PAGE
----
It’s not a ghost that keeps opening that door by itself. It could be something even scarier, such as significant structural movement. Now that can be scary!
Doors that open (or close) all by themselves can be a red flag and may mean significant foundation settlement or even foundation damage. I ran into this just a couple of months ago on a home inspection in Redwood Shores. All of the doors on the left side of the home would swing open or shut by themselves. The second floor was more pronounce than the first. This is not just an issue with Redwood Shores, and this kind of scenario can be found in virtually every Bay Area city.
Generally speaking, the newer the home, the more this may potentially develop into a real problem. Most homes tend to do most of their settling during the first 5 years of original construction. A newly built home that is already showing significant structural movement in the first year may be in for a future of trouble.
Certainly, a little leeway needs to be provided for common house settlement and lumber drying (doors and door trim are installed dry but the surrounding door framing may have been installed wet). Three days ago I inspected a big home in the Los Gatos mountains that had huge doors with undersized hinge screws. The screws at the top hinges were pulling out of the door, and the result was badly binding doors. This is not an indication of structural movement, but of undersized fasteners.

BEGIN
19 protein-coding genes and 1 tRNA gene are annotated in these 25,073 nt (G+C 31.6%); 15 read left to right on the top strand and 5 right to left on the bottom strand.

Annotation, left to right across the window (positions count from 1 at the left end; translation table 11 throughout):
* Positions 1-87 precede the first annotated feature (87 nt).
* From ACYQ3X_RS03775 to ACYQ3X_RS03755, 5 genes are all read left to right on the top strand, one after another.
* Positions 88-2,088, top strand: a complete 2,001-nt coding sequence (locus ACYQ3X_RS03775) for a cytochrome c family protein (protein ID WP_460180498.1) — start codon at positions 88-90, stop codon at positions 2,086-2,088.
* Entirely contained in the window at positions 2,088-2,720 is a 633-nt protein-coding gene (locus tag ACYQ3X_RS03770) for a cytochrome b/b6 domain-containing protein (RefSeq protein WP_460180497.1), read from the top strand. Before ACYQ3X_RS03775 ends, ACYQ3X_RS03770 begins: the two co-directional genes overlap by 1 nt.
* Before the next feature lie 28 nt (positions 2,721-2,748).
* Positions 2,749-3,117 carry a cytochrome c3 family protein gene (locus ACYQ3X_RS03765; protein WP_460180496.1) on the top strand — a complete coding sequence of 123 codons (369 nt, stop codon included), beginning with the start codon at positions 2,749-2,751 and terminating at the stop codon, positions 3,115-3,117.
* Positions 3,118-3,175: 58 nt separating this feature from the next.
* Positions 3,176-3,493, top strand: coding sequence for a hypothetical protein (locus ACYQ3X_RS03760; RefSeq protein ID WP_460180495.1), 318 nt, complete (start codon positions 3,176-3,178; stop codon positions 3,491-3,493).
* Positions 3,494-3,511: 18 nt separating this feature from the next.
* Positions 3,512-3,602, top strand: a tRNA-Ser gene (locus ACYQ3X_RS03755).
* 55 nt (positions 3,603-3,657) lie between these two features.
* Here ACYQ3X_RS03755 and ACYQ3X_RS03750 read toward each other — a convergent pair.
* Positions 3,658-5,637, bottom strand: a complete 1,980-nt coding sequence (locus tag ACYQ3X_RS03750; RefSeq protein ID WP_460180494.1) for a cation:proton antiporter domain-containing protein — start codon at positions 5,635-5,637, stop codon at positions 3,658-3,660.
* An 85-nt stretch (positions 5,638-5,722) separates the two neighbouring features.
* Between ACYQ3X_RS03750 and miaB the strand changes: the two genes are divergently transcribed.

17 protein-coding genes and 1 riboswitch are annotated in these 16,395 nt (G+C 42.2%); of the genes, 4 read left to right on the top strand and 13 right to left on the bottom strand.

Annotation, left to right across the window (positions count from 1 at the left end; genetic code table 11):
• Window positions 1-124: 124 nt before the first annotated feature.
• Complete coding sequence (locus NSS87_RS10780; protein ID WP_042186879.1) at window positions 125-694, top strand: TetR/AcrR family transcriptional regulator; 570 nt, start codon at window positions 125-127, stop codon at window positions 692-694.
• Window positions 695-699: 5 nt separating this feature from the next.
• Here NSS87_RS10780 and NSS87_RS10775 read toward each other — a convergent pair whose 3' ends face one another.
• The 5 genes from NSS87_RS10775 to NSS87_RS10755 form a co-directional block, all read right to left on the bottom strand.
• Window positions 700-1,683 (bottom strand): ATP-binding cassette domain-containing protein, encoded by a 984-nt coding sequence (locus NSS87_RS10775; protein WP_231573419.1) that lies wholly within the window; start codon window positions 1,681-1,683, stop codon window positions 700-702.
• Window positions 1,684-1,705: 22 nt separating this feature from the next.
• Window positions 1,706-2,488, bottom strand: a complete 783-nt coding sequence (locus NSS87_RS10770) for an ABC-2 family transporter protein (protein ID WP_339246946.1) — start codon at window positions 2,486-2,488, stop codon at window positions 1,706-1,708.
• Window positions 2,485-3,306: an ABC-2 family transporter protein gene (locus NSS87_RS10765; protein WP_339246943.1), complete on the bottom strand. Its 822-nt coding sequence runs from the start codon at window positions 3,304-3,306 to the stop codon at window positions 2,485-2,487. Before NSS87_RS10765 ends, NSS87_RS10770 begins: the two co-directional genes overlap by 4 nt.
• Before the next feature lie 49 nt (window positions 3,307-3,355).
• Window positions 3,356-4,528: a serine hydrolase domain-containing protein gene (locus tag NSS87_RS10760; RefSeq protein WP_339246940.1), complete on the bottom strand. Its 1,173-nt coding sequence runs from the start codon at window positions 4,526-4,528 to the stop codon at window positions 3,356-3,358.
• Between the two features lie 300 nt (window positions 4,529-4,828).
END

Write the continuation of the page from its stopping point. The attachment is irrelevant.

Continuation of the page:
Installers who hang doors will (HOPEFULLY) make sure the door operates properly prior to finishing the job. Any door that binds after the installation indicates the structure has moved to some degree. This is more related to interior doors. Exterior doors a more prone to swings temperature and humidity which can swell and contract wood cyclically. Doors that operated fine in the summer swell when the rains come and can bind in the winter. This can actually happen on interior doors as well, but to a lessor degree since the home is generally climate controlled. Cabins in Tahoe that are unoccupied for extended periods can experience more door issues than we have in the Bay Area.
Another clue to look for are doors that scrape the floor, or are shaved at the top edge (usually at the corner). Try running your hand along the upper edge of the door and feel if it has been shaved. If many of the doors are shaved then that is a big red flag. Look how the door sits in the frame. Are the gaps more or less uniform or is one corner gap much bigger than the others?
If you come across a home with binding doors, make sure you hire a qualified home inspector for further review. He or she in turn may recommend that a structural specialist be called in.